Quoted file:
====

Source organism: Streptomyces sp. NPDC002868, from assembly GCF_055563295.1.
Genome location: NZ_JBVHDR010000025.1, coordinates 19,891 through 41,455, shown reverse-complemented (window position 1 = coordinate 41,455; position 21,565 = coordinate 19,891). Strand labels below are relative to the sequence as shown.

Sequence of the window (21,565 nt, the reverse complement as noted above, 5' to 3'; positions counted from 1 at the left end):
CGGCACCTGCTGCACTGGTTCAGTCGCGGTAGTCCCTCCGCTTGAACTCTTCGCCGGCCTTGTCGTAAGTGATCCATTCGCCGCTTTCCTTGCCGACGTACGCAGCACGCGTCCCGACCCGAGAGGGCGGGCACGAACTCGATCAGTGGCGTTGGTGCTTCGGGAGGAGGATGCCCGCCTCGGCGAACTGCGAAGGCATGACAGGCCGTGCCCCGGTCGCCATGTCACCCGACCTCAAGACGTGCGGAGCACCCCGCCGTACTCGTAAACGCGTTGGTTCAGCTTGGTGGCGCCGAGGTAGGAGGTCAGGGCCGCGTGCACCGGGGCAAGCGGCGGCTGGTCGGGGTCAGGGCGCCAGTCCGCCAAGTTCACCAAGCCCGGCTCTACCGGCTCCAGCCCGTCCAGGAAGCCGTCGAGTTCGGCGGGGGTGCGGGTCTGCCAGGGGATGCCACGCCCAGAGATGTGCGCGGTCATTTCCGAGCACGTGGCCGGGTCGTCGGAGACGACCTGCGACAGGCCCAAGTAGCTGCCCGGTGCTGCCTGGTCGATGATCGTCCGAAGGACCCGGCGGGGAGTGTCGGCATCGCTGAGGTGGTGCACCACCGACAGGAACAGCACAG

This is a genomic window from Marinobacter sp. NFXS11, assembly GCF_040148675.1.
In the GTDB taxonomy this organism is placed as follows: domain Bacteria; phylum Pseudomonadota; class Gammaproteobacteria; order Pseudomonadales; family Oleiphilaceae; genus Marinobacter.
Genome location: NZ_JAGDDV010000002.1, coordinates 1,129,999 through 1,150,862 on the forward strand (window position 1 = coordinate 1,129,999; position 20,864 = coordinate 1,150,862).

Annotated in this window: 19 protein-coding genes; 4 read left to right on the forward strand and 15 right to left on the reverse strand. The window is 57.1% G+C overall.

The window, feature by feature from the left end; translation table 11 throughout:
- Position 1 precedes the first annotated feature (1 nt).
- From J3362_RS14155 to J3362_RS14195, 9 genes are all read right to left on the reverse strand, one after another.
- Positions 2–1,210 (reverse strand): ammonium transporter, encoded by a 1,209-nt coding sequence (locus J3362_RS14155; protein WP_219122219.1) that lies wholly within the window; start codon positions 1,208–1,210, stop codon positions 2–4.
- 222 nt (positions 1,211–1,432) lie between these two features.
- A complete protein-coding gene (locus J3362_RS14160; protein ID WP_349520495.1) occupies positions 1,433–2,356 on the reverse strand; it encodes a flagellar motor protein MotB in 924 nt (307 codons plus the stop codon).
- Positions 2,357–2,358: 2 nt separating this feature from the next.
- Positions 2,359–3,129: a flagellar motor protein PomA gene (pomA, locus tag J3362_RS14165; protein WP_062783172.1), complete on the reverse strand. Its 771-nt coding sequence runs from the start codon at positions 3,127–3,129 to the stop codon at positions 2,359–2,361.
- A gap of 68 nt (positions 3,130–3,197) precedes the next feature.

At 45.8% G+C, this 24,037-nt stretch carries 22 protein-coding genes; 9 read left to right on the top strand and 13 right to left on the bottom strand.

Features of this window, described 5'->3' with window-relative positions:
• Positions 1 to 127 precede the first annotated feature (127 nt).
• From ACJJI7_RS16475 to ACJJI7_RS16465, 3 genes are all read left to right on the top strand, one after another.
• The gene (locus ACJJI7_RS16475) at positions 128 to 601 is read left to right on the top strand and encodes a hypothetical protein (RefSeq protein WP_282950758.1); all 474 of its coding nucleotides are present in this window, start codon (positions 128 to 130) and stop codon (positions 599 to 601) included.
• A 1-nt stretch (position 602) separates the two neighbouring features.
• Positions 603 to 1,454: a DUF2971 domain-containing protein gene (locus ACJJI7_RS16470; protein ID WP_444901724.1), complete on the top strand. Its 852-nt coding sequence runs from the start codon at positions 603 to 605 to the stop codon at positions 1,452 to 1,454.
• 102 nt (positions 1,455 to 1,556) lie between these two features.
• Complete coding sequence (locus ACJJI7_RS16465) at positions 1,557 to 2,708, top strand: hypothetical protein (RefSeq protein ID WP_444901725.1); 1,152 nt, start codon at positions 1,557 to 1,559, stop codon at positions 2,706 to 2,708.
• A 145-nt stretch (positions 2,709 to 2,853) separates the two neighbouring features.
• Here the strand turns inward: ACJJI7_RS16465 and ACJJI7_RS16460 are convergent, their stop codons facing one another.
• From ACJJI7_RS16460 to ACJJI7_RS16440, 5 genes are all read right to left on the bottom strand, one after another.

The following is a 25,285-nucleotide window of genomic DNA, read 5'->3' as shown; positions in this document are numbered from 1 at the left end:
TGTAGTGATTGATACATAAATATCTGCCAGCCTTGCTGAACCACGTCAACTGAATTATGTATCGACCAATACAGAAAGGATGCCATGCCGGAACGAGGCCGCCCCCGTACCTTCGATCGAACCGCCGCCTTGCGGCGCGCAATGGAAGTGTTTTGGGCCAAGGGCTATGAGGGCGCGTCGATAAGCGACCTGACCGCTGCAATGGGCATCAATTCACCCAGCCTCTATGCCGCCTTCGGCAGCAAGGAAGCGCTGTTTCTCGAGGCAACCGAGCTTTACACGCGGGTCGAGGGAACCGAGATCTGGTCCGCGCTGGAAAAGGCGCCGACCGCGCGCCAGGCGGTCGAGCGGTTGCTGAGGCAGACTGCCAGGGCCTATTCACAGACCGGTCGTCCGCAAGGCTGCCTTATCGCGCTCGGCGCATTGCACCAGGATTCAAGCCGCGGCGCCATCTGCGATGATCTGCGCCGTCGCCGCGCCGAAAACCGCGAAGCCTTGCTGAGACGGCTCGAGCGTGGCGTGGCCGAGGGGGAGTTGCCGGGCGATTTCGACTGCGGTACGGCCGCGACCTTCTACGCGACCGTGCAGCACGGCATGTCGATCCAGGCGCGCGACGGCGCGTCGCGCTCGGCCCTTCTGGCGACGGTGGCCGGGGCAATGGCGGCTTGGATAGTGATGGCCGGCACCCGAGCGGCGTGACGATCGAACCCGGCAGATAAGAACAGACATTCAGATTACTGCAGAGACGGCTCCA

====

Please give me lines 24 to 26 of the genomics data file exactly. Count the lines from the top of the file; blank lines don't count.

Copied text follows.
• Positions 603 to 1,454: a DUF2971 domain-containing protein gene (locus ACJJI7_RS16470; protein ID WP_444901724.1), complete on the top strand. Its 852-nt coding sequence runs from the start codon at positions 603 to 605 to the stop codon at positions 1,452 to 1,454.
• 102 nt (positions 1,455 to 1,556) lie between these two features.
• Complete coding sequence (locus ACJJI7_RS16465) at positions 1,557 to 2,708, top strand: hypothetical protein (RefSeq protein ID WP_444901725.1); 1,152 nt, start codon at positions 1,557 to 1,559, stop codon at positions 2,706 to 2,708.